After eight years of writing for the the pizza industry, I’ve learned a lot of reasons why the average person should think twice about opening a pizzeria. Despite what the layperson may think, it’s far from a way to get rich quick.
Reason #1: It’s Hard Work!
The average pizza lover often looks at running a pizza shop as something fun they’d like to do when they “retire.” Let me tell you, hearing it from the operators I’ve talked to, running a pizzeria is a 24/7 business.
Reason #2: There’s More Liability Involved
Pizzerias require more insurance than regular restaurants because they’re seen as a risk due to drivers carrying cash and making “fast” deliveries.
Reason #3: The Price of Cheese is Constantly Changing
Over the past few years the price of cheese, one of pizza’s most popular ingredients, has gone up and down like a roller coaster, making it hard to keep a steady menu price.
Reason #4: The Competition is Intense
With more than 70,000 pizzerias in America, the competition, including those who will offer a similar product for half–or even a fourth–of your price, grows every day!
Reason #5: Staff is Transient
While this holds true for every restaurant, pizzerias also lose delivery drivers regularly when they have car/license troubles, etc.
Reason #6: You Will Work for Free
For those who enjoy a steady paycheck, starting a pizzeria will be a rude awakening. As with any startup, you will do all of the grunt work and make no money–likely for years.
Reason #7: Your Friends and Family Will Visit You at the Pizzeria
This one may read as a plus at first, but in reality, the pizzeria is the only place people will be able to visit you anymore, because that’s where you will be–all the time. For the first couple of years in business, most pizzeria operators have to put friends and family on hold.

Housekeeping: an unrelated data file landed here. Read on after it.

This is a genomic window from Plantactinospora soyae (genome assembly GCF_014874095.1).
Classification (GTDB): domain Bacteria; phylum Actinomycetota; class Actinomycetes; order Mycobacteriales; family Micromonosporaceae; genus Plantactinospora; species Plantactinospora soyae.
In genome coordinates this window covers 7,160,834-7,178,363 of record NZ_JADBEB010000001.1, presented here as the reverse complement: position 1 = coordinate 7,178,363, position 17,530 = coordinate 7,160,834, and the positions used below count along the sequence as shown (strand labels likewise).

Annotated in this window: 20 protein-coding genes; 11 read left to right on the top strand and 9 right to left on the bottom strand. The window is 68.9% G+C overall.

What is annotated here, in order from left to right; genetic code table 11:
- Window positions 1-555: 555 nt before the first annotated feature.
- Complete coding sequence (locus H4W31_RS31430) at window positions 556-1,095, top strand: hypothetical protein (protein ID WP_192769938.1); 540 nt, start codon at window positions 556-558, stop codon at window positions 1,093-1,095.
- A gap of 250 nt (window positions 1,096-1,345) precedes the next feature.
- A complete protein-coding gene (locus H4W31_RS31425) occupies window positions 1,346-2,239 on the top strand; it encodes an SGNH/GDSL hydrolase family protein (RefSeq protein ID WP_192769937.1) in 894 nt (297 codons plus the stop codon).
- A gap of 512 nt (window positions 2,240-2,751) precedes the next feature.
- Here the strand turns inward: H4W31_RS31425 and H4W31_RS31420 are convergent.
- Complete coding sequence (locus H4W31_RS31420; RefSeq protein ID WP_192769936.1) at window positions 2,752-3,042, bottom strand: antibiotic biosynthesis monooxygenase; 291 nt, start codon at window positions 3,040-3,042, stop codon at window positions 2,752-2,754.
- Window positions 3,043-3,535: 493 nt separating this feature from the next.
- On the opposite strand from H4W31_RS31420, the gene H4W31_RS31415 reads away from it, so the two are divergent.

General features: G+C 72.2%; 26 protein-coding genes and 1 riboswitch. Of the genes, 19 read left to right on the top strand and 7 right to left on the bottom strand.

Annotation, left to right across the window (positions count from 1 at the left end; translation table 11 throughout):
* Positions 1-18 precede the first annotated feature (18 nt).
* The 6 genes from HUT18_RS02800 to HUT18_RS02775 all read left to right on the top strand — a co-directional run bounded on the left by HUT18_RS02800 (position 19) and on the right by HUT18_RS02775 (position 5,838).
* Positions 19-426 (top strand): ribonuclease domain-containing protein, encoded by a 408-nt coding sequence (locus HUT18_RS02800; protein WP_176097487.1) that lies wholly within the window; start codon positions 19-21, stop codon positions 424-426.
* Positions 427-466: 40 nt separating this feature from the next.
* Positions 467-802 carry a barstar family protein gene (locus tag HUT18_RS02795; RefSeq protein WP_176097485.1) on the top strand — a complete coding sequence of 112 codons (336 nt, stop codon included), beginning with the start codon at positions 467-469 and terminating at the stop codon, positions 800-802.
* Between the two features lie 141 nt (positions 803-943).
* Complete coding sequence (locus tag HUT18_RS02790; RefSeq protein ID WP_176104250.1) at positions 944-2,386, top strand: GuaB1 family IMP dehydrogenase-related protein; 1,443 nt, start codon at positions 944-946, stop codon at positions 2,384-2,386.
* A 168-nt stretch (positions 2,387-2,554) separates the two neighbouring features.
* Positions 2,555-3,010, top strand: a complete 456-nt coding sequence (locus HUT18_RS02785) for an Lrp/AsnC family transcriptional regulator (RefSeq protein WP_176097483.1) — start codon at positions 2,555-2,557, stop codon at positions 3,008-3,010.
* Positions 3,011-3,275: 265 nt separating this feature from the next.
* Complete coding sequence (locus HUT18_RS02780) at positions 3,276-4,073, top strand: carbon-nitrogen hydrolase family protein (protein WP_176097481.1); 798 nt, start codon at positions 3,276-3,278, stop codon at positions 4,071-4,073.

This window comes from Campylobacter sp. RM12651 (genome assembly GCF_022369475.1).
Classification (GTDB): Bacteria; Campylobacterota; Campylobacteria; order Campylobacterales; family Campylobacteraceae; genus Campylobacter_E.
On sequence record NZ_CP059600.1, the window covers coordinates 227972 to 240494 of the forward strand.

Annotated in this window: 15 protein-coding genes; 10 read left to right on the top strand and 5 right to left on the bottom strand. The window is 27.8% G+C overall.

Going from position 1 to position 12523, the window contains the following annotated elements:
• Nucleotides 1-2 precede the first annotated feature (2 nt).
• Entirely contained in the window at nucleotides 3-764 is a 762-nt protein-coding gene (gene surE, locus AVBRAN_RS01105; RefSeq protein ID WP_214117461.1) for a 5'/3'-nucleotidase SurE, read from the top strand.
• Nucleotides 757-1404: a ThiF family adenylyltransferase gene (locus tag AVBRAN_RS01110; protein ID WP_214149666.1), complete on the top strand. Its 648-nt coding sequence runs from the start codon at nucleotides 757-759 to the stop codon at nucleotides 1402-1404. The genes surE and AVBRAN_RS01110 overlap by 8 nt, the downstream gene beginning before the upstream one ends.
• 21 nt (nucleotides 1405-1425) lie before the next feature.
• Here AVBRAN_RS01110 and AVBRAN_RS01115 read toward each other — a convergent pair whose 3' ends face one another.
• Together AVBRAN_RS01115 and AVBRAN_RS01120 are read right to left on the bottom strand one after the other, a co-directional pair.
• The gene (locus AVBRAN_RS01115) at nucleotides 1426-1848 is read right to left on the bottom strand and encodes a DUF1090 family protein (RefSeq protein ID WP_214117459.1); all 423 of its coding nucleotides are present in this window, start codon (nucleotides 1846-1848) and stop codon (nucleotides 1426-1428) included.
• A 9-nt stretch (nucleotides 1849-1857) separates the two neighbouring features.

Thankfully, tens of thousands of pizzeria operators have beat the odds and become successful despite the reasons I’ve pointed out above. If you’re one of them, how did you overcome all of these obstacles? Was it worth the struggle? Let me know in the comments below.
My first year, I worked 90 hour weeks, but after 9 months, I was debt free. My second year, I invested a years salary back into the business and was debt free in 6 months (never borrow more than 50% of your investment!). You work and work yet there never seems to be enough time to get everything done.
All your points are dead on, I read each and said, "Yep". Opening a pizza shop is all those things. But, your #1, #2, #3, etc. issues will be somehow associated with labor. I wish I had the answer to that. If I figure it out, I'll write a book, make a lot of money and probably do something really crazy like open another shop.
Be community oriented. Don't give to every cause that walks through the door asking (or don't let it be known that you do). Pick your causes and be their champion. Be consistent. I like teachers, veterans and first responders. Never, NEVER, let anyone go hungry if you know about it. Be generous! Your food is the best advertisement – or should be – great food and great service are the price of admission into the business. Never, NEVER let a customer leave dissatisfied. A free meal is better than the negative advertising they will bring your way. Empower your employees to fix ANY issue a customer has.
Thanks for the article.
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